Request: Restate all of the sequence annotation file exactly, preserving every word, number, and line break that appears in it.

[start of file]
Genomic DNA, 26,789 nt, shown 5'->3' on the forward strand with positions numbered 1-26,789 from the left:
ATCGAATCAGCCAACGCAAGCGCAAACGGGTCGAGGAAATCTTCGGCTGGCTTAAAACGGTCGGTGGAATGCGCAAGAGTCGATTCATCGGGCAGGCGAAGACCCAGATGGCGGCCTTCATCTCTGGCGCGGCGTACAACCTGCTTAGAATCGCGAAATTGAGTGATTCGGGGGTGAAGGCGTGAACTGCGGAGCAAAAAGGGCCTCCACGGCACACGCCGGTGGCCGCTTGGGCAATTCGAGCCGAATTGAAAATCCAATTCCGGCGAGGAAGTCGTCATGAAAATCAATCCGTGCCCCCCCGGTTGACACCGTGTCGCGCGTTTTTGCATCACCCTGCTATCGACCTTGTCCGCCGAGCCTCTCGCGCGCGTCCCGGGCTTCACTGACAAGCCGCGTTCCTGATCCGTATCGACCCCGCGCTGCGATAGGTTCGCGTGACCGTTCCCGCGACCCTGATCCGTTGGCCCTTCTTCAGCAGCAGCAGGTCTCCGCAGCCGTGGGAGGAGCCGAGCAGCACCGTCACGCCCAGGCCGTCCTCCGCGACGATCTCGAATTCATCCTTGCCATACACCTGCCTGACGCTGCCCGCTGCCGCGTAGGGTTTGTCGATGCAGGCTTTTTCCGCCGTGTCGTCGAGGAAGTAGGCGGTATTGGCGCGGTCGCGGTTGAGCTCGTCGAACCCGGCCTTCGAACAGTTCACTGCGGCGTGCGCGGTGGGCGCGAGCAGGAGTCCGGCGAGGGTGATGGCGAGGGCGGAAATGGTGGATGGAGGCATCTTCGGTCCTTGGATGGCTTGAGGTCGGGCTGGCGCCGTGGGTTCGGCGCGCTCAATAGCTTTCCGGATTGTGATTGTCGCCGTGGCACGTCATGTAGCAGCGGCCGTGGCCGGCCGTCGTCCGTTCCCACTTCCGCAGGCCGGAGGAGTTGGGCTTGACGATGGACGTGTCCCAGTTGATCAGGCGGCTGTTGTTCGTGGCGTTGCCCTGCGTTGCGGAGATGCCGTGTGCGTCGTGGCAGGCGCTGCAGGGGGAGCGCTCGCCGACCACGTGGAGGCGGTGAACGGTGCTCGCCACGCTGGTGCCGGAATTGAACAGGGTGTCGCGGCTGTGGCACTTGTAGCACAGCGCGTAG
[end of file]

Genomic DNA, 26,789 nt, shown 5'->3' on the forward strand with positions numbered 1-26,789 from the left:
ATCGAATCAGCCAACGCAAGCGCAAACGGGTCGAGGAAATCTTCGGCTGGCTTAAAACGGTCGGTGGAATGCGCAAGAGTCGATTCATCGGGCAGGCGAAGACCCAGATGGCGGCCTTCATCTCTGGCGCGGCGTACAACCTGCTTAGAATCGCGAAATTGAGTGATTCGGGGGTGAAGGCGTGAACTGCGGAGCAAAAAGGGCCTCCACGGCACACGCCGGTGGCCGCTTGGGCAATTCGAGCCGAATTGAAAATCCAATTCCGGCGAGGAAGTCGTCATGAAAATCAATCCGTGCCCCCCCGGTTGACACCGTGTCGCGCGTTTTTGCATCACCCTGCTATCGACCTTGTCCGCCGAGCCTCTCGCGCGCGTCCCGGGCTTCACTGACAAGCCGCGTTCCTGATCCGTATCGACCCCGCGCTGCGATAGGTTCGCGTGACCGTTCCCGCGACCCTGATCCGTTGGCCCTTCTTCAGCAGCAGCAGGTCTCCGCAGCCGTGGGAGGAGCCGAGCAGCACCGTCACGCCCAGGCCGTCCTCCGCGACGATCTCGAATTCATCCTTGCCATACACCTGCCTGACGCTGCCCGCTGCCGCGTAGGGTTTGTCGATGCAGGCTTTTTCCGCCGTGTCGTCGAGGAAGTAGGCGGTATTGGCGCGGTCGCGGTTGAGCTCGTCGAACCCGGCCTTCGAACAGTTCACTGCGGCGTGCGCGGTGGGCGCGAGCAGGAGTCCGGCGAGGGTGATGGCGAGGGCGGAAATGGTGGATGGAGGCATCTTCGGTCCTTGGATGGCTTGAGGTCGGGCTGGCGCCGTGGGTTCGGCGCGCTCAATAGCTTTCCGGATTGTGATTGTCGCCGTGGCACGTCATGTAGCAGCGGCCGTGGCCGGCCGTCGTCCGTTCCCACTTCCGCAGGCCGGAGGAGTTGGGCTTGACGATGGACGTGTCCCAGTTGATCAGGCGGCTGTTGTTCGTGGCGTTGCCCTGCGTTGCGGAGATGCCGTGTGCGTCGTGGCAGGCGCTGCAGGGGGAGCGCTCGCCGACCACGTGGAGGCGGTGAACGGTGCTCGCCACGCTGGTGCCGGAATTGAACAGGGTGTCGCGGCTGTGGCACTTGTAGCACAGCGCGTAG